You are browsing the archive for Joseph Cariz, Author at GeoSpace.
21 December 2017
Scientists find the lifetime of organic aerosols in the upper atmosphere is on the order of 10 days, far shorter than scientists previously assumed.
18 December 2017
Speeding through the atmosphere high above Jupiter’s equator is an east–west jet stream that reverses course on a schedule almost as predictable as a Tokyo train’s. Now, a NASA-led team has identified which type of wave forces this jet to change direction.
15 December 2017
Researchers have developed new, high-resolution climate models that may help policymakers mitigate the effects of climate change at a local level.
A global view of some well-known deformation features on Venus’s surface may indicate it’s capable of crustal motion, and that motion might even be happening today, scientists report.
Certain molecules found in shark teeth proteins could tell scientists how the predators are connected to other animals in the food web, according to new research.
Hundreds of archaeology sites lie along the shores of Greenland’s fjords and coasts, revealing the entirety of the country’s ancestral cultures from as many as four thousand years ago. Coastal erosion, however, may soon drop many of those ancestral links into the ocean.
Scientists have never directly observed magma beneath the Earth’s surface. But thanks to the discovery of easily accessible magma chambers, it may now be possible, report scientists at the 2017 American Geophysical Union Fall Meeting in New Orleans.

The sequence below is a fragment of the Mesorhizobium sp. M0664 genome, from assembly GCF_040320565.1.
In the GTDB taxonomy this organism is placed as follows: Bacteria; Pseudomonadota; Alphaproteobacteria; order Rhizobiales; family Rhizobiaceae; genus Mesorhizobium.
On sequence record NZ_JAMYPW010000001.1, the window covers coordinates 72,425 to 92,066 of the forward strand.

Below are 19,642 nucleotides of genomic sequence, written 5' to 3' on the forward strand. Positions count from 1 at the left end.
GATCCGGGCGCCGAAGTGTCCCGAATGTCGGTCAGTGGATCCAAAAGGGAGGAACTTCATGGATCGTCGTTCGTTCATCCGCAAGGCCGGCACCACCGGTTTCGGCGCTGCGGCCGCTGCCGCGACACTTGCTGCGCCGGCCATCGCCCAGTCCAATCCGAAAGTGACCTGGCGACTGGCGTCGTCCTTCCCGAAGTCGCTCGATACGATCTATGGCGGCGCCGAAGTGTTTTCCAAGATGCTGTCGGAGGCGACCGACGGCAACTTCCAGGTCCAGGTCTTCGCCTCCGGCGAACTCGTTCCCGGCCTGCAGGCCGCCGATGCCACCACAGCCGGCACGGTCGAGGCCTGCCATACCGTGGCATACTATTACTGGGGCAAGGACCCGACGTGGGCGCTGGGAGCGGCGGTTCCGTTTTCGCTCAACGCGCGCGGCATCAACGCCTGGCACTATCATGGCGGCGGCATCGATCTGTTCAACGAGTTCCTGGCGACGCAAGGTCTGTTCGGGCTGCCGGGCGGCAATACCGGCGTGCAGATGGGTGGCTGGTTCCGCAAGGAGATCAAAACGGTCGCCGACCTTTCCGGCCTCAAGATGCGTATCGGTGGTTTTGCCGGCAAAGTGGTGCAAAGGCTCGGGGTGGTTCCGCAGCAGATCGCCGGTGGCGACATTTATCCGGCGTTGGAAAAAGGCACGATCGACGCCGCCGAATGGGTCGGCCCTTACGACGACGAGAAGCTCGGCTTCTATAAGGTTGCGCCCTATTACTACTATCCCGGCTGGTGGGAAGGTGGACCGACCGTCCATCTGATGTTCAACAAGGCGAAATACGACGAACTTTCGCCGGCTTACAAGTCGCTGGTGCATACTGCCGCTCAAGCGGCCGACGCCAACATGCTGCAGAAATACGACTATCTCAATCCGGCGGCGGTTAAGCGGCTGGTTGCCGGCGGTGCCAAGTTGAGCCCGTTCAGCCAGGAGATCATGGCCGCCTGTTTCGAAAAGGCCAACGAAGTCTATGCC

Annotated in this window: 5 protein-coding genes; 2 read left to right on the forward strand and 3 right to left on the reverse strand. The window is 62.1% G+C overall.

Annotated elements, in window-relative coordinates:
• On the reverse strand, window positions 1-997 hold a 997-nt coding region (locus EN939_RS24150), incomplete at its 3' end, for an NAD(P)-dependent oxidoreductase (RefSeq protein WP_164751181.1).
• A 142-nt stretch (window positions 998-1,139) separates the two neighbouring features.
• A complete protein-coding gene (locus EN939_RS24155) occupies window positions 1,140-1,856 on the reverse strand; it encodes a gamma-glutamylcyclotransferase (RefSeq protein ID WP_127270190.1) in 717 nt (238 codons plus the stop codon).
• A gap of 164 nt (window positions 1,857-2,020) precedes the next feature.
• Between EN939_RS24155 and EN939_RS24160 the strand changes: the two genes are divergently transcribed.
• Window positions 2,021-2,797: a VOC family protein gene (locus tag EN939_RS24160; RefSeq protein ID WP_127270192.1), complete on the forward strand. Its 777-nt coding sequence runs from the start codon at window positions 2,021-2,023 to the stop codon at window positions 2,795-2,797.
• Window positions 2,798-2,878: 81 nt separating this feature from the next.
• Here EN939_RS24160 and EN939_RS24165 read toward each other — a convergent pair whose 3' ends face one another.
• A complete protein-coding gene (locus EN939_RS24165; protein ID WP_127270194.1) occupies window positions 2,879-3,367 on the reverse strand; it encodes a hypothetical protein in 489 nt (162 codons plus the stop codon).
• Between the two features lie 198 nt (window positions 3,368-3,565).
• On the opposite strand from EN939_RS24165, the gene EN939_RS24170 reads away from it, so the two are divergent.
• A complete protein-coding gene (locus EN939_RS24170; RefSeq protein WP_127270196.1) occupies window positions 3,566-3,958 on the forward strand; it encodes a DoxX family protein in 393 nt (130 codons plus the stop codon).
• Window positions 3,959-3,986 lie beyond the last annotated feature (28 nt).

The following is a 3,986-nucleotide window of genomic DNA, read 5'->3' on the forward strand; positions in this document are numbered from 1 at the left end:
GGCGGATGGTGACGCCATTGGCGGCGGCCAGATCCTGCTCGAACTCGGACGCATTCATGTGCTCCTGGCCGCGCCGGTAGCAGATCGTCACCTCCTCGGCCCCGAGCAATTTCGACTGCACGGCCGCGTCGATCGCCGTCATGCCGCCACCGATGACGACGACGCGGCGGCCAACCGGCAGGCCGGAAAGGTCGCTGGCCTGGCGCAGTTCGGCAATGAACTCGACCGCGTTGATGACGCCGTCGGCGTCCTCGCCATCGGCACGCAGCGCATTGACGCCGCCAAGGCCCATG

14 December 2017
Data collectors are cruising around oceans worldwide, following blooms of productivity and accumulating decades of information—all from earwax. New research shows whale earplugs provide records of the animals’ movements and diets over the course of their long lives.
The frequency of flooding in the continental U.S. is increasing, and seasonality of floods is shifting, according to new research.
6 December 2017
Researchers have successfully quantified Earth’s vibrational “hum” using seismic instruments on the bottom of the ocean. A new study determined at the ocean bottom the frequencies at which the Earth naturally vibrates, and confirmed the viability of using ocean instruments to study the phenomenon.